Passwords were first posted to Russian Bitcoin forum, many appear to be defunct/invalid

Russian hackers last leek began to publish the results of what corporate email providers say amounts to years worth of password collection.  Affected sites included Russia's Yandex NV (YNDX) (estimate 1.26 million accounts), Google Inc.'s (GOOG) Gmail (4.93 million), and (4.65 million accounts).  Of these, an estimated 90 percent of the Russian accounts (Yandex, were active, while around 60 percent of the Gmail accounts were active.

The hack comes after only five years after hackers shockingly discovered they could mine Yandex login credentials via careful Google services.  This time around, it appears the massive set of login credentials is not the work of a glaring flaw, but rather due to customers losing their passwords due to responding to phishing attempts, getting their machines infected with keylogger malware; or who visited compromised webpages.

Yandex Russia

Russia's Yandex (pictured) and were also targets listed in the cache of login credentials.

Google offers up official confirmation of the hack, writing in Wed. blog:

One of the unfortunate realities of the Internet today is a phenomenon known in security circles as “credential dumps”—the posting of lists of usernames and passwords on the web. We’re always monitoring for these dumps so we can respond quickly to protect our users. This week, we identified several lists claiming to contain Google and other Internet providers’ credentials.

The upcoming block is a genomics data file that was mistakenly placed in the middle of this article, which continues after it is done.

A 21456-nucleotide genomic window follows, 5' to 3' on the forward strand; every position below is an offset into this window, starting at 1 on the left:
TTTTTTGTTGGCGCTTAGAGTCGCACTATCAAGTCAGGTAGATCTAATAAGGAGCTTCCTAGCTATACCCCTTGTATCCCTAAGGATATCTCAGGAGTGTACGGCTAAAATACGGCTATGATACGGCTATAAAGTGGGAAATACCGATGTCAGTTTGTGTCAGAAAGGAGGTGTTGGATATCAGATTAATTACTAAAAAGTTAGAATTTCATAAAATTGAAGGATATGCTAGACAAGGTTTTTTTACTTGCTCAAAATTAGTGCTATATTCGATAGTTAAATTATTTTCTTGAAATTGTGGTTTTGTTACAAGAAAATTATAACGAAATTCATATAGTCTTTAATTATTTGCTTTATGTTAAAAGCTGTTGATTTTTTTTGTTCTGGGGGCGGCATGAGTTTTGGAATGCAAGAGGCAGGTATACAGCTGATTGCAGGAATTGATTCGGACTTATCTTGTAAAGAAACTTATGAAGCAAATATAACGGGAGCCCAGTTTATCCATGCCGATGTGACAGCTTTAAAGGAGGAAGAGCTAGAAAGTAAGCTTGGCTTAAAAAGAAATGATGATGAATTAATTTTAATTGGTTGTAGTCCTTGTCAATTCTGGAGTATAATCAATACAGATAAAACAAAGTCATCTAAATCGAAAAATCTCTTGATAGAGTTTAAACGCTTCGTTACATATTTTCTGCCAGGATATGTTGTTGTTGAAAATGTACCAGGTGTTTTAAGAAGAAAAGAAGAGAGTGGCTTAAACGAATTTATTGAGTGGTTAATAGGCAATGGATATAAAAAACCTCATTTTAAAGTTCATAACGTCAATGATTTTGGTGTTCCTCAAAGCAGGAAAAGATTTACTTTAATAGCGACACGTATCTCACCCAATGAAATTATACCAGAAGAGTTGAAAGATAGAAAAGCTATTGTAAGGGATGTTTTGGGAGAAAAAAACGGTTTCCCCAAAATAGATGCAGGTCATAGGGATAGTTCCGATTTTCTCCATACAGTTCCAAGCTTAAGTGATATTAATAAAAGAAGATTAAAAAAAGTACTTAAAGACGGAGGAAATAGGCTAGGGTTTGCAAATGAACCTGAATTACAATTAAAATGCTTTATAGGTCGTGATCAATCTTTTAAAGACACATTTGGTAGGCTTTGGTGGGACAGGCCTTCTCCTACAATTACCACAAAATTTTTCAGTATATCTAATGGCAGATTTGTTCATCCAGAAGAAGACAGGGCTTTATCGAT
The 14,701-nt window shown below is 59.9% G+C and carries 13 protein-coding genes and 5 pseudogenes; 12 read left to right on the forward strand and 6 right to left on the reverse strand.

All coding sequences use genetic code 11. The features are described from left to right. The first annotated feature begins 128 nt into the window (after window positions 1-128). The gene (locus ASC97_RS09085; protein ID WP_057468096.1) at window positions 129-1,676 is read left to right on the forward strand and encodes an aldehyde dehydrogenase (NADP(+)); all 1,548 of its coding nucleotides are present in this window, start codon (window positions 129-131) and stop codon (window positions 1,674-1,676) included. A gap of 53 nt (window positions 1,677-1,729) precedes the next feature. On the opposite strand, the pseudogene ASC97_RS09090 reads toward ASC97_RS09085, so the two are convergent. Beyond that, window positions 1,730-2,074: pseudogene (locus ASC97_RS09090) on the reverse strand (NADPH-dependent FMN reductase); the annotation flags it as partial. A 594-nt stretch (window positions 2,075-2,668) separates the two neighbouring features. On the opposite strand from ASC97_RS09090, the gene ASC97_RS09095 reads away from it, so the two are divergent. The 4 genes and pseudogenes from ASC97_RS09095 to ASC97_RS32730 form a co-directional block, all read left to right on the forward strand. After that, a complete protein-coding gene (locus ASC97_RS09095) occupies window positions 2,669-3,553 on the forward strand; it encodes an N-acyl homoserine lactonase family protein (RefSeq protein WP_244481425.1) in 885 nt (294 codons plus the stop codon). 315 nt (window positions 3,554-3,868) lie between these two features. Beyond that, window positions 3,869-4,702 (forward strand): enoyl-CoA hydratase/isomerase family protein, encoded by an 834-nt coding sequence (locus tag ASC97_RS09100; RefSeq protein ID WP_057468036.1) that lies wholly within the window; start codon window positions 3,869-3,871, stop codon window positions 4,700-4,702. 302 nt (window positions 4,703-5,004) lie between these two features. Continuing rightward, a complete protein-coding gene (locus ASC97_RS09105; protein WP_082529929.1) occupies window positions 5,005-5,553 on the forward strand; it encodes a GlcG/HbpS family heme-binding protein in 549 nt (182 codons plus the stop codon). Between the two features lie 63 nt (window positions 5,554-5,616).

We found that less than 2% of the username and password combinations might have worked, and our automated anti-hijacking systems would have blocked many of those login attempts. We’ve protected the affected accounts and have required those users to reset their passwords.
It’s important to note that in this case and in others, the leaked usernames and passwords were not the result of a breach of Google systems. Often, these credentials are obtained through a combination of other sources. 

For instance, if you reuse the same username and password across websites, and one of those websites gets hacked, your credentials could be used to log into the others. Or attackers can use malware or phishing schemes to capture login credentials.

Based on Google's estimates, it appears that only around 10,000 of the nearly 5 million posted "Gmail" credentials worked for still active accounts.  Many were likely defunct accounts or older passwords for accounts which have since changed their password.

The hack was initially posted to the forums mostly Russian-language website Bitcoin Security ( by a user named "tvskit".  An administrator named "polym0rph" appeared to condone this release, and helped the user redact and proctor of passwords.  Both the user and admin stated that the releases were ethical as they helped warn people that their acount might be compromised.  "tvskit" did not make clear how he/she came into possession of this data cache.
Gmail stolen logins
A sample of the looted Gmail logins and passwords, many of which are defunct. [Image Source: BitSec]

Looking at the responses (using Google Translate), it appears a number of users of the crpytocurrency forum found their screenname and password for Yandex or in the posted listings.  Based on this, it's fair to speculate that the Yandex/ credentials appear much more current/valid that the Gmail dump.

Users can check if their Gmail account was exposed by downloading the *.7z format compressed text file.  Forum users on the site it was posted report it was clean, but we still recommend doing it in Linux in case there's some sort of hidden malware in the archive.  You can also check online using, by typing your email address.  To avoid possibly having your account added to a spam list we suggest you replace up to three letters of your Gmail address with '*', and only put the full name if a match is found with the wildcard pattern.

Sources: Google Official Security Blog, BitSec Forums [1], [2], [3]

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